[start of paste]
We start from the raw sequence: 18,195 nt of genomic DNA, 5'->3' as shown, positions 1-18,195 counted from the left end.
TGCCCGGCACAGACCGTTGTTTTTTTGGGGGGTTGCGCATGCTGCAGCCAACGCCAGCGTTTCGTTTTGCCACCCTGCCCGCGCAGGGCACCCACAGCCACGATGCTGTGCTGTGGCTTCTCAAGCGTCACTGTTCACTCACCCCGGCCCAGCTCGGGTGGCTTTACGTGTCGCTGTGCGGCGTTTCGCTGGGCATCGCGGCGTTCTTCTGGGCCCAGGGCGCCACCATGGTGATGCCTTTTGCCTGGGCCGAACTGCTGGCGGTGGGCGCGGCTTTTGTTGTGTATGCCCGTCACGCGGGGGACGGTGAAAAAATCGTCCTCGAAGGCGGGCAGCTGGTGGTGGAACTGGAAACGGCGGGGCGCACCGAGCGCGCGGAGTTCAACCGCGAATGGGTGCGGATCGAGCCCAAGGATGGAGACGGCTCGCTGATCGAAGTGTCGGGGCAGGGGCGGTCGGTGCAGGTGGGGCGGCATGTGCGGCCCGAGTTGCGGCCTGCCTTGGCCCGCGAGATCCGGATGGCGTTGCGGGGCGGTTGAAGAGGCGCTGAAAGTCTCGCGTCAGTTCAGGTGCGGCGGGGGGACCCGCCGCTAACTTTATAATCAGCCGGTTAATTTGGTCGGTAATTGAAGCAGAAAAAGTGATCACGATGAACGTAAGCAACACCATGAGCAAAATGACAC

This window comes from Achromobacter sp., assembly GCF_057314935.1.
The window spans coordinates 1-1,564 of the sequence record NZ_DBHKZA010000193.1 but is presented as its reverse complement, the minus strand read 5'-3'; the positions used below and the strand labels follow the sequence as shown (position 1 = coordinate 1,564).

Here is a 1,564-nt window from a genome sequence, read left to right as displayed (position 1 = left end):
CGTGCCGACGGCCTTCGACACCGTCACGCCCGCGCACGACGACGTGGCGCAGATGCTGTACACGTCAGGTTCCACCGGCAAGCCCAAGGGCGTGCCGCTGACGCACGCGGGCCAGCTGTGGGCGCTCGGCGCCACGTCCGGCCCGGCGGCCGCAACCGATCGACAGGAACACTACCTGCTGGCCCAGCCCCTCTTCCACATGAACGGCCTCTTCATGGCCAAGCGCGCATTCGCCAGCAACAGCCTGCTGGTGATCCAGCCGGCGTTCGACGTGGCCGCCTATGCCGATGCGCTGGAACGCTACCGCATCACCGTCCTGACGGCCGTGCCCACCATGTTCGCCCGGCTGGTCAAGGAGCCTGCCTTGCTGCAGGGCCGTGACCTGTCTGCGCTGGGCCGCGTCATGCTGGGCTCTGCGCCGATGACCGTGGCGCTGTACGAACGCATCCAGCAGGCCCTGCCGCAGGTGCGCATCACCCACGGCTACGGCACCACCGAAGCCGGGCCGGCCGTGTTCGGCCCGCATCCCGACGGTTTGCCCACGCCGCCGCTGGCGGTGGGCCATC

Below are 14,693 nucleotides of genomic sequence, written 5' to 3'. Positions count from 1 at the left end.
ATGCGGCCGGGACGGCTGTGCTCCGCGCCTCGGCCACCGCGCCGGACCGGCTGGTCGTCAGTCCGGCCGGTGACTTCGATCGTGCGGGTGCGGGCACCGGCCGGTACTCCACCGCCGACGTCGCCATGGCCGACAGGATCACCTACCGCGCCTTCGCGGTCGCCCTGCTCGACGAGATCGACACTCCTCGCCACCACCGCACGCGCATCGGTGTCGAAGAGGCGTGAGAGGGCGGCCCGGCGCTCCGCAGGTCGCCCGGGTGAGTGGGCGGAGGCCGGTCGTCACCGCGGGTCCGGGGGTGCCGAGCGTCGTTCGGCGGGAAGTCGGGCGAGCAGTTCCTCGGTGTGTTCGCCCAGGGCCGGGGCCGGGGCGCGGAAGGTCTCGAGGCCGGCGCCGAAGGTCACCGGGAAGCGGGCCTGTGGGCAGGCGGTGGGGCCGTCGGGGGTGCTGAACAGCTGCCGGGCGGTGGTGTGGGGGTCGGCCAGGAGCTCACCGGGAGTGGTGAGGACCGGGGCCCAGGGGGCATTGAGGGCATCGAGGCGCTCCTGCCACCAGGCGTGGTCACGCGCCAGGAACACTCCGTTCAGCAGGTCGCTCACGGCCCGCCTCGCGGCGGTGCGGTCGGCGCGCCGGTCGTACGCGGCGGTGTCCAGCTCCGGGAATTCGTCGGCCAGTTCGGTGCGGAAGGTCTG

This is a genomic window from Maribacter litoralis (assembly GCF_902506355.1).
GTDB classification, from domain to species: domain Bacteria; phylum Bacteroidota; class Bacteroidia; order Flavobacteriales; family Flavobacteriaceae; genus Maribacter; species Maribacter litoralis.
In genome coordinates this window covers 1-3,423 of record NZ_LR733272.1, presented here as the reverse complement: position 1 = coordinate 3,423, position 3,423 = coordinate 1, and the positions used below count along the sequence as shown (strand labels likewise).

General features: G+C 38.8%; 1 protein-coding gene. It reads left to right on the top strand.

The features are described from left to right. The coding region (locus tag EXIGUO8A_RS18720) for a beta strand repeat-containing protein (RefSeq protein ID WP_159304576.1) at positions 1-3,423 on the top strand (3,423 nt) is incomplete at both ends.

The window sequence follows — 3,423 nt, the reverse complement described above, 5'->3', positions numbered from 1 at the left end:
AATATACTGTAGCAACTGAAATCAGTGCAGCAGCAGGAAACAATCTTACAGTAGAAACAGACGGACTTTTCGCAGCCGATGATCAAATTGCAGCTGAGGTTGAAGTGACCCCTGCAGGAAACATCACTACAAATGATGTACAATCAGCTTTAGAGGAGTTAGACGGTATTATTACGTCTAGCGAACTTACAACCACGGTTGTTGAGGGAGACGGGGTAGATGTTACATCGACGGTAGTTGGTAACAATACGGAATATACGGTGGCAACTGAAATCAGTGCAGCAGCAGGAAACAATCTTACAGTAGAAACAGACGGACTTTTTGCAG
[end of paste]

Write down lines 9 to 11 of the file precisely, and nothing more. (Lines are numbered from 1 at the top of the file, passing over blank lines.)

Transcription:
This is a genomic window from Maribacter litoralis (assembly GCF_902506355.1).
GTDB classification, from domain to species: domain Bacteria; phylum Bacteroidota; class Bacteroidia; order Flavobacteriales; family Flavobacteriaceae; genus Maribacter; species Maribacter litoralis.
In genome coordinates this window covers 1-3,423 of record NZ_LR733272.1, presented here as the reverse complement: position 1 = coordinate 3,423, position 3,423 = coordinate 1, and the positions used below count along the sequence as shown (strand labels likewise).